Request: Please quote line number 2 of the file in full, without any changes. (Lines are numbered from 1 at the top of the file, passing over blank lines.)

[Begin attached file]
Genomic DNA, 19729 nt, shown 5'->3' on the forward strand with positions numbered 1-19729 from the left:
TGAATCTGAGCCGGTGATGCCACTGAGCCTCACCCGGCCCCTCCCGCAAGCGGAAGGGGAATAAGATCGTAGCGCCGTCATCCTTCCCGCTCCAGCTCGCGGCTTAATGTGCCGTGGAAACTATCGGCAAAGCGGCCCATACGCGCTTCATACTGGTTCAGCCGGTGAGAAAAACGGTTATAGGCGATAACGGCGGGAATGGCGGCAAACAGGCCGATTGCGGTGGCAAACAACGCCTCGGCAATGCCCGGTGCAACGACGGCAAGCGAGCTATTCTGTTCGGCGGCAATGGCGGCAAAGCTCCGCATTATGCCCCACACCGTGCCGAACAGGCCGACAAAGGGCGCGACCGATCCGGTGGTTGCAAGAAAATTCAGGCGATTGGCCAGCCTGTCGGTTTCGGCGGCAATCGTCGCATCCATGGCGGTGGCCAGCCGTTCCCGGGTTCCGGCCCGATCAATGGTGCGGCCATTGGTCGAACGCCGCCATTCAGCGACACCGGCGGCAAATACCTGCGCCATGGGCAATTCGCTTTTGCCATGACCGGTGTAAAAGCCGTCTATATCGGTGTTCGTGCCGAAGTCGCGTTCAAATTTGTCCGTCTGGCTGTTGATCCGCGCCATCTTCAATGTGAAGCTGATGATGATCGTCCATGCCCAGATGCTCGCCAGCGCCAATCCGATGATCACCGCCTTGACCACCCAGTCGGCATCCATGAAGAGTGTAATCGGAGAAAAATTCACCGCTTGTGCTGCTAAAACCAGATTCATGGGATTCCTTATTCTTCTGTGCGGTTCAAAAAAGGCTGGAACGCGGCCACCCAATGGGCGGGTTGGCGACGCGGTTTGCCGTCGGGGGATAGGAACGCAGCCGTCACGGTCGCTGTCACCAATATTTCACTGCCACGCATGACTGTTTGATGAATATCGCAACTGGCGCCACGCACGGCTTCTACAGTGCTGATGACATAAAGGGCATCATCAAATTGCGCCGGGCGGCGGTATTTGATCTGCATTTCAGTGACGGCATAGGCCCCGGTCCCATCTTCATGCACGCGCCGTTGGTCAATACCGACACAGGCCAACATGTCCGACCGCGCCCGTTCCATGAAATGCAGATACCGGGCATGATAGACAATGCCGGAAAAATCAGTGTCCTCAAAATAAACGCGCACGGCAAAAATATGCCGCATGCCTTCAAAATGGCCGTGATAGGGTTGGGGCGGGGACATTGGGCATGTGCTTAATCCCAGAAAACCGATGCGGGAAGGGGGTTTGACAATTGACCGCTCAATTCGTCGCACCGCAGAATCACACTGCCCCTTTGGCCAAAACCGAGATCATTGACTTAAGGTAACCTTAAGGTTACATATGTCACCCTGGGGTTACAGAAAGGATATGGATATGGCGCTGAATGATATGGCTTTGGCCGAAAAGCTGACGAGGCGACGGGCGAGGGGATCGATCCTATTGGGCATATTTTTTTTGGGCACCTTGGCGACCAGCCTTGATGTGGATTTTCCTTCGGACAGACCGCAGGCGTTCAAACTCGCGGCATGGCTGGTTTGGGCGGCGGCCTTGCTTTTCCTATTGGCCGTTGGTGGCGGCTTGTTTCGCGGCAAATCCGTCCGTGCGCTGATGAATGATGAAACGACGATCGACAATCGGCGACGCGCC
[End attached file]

TGAATCTGAGCCGGTGATGCCACTGAGCCTCACCCGGCCCCTCCCGCAAGCGGAAGGGGAATAAGATCGTAGCGCCGTCATCCTTCCCGCTCCAGCTCGCGGCTTAATGTGCCGTGGAAACTATCGGCAAAGCGGCCCATACGCGCTTCATACTGGTTCAGCCGGTGAGAAAAACGGTTATAGGCGATAACGGCGGGAATGGCGGCAAACAGGCCGATTGCGGTGGCAAACAACGCCTCGGCAATGCCCGGTGCAACGACGGCAAGCGAGCTATTCTGTTCGGCGGCAATGGCGGCAAAGCTCCGCATTATGCCCCACACCGTGCCGAACAGGCCGACAAAGGGCGCGACCGATCCGGTGGTTGCAAGAAAATTCAGGCGATTGGCCAGCCTGTCGGTTTCGGCGGCAATCGTCGCATCCATGGCGGTGGCCAGCCGTTCCCGGGTTCCGGCCCGATCAATGGTGCGGCCATTGGTCGAACGCCGCCATTCAGCGACACCGGCGGCAAATACCTGCGCCATGGGCAATTCGCTTTTGCCATGACCGGTGTAAAAGCCGTCTATATCGGTGTTCGTGCCGAAGTCGCGTTCAAATTTGTCCGTCTGGCTGTTGATCCGCGCCATCTTCAATGTGAAGCTGATGATGATCGTCCATGCCCAGATGCTCGCCAGCGCCAATCCGATGATCACCGCCTTGACCACCCAGTCGGCATCCATGAAGAGTGTAATCGGAGAAAAATTCACCGCTTGTGCTGCTAAAACCAGATTCATGGGATTCCTTATTCTTCTGTGCGGTTCAAAAAAGGCTGGAACGCGGCCACCCAATGGGCGGGTTGGCGACGCGGTTTGCCGTCGGGGGATAGGAACGCAGCCGTCACGGTCGCTGTCACCAATATTTCACTGCCACGCATGACTGTTTGATGAATATCGCAACTGGCGCCACGCACGGCTTCTACAGTGCTGATGACATAAAGGGCATCATCAAATTGCGCCGGGCGGCGGTATTTGATCTGCATTTCAGTGACGGCATAGGCCCCGGTCCCATCTTCATGCACGCGCCGTTGGTCAATACCGACACAGGCCAACATGTCCGACCGCGCCCGTTCCATGAAATGCAGATACCGGGCATGATAGACAATGCCGGAAAAATCAGTGTCCTCAAAATAAACGCGCACGGCAAAAATATGCCGCATGCCTTCAAAATGGCCGTGATAGGGTTGGGGCGGGGACATTGGGCATGTGCTTAATCCCAGAAAACCGATGCGGGAAGGGGGTTTGACAATTGACCGCTCAATTCGTCGCACCGCAGAATCACACTGCCCCTTTGGCCAAAACCGAGATCATTGACTTAAGGTAACCTTAAGGTTACATATGTCACCCTGGGGTTACAGAAAGGATATGGATATGGCGCTGAATGATATGGCTTTGGCCGAAAAGCTGACGAGGCGACGGGCGAGGGGATCGATCCTATTGGGCATATTTTTTTTGGGCACCTTGGCGACCAGCCTTGATGTGGATTTTCCTTCGGACAGACCGCAGGCGTTCAAACTCGCGGCATGGCTGGTTTGGGCGGCGGCCTTGCTTTTCCTATTGGCCGTTGGTGGCGGCTTGTTTCGCGGCAAATCCGTCCGTGCGCTGATGAATGATGAAACGACGATCGACAATCGGCGACGCGCC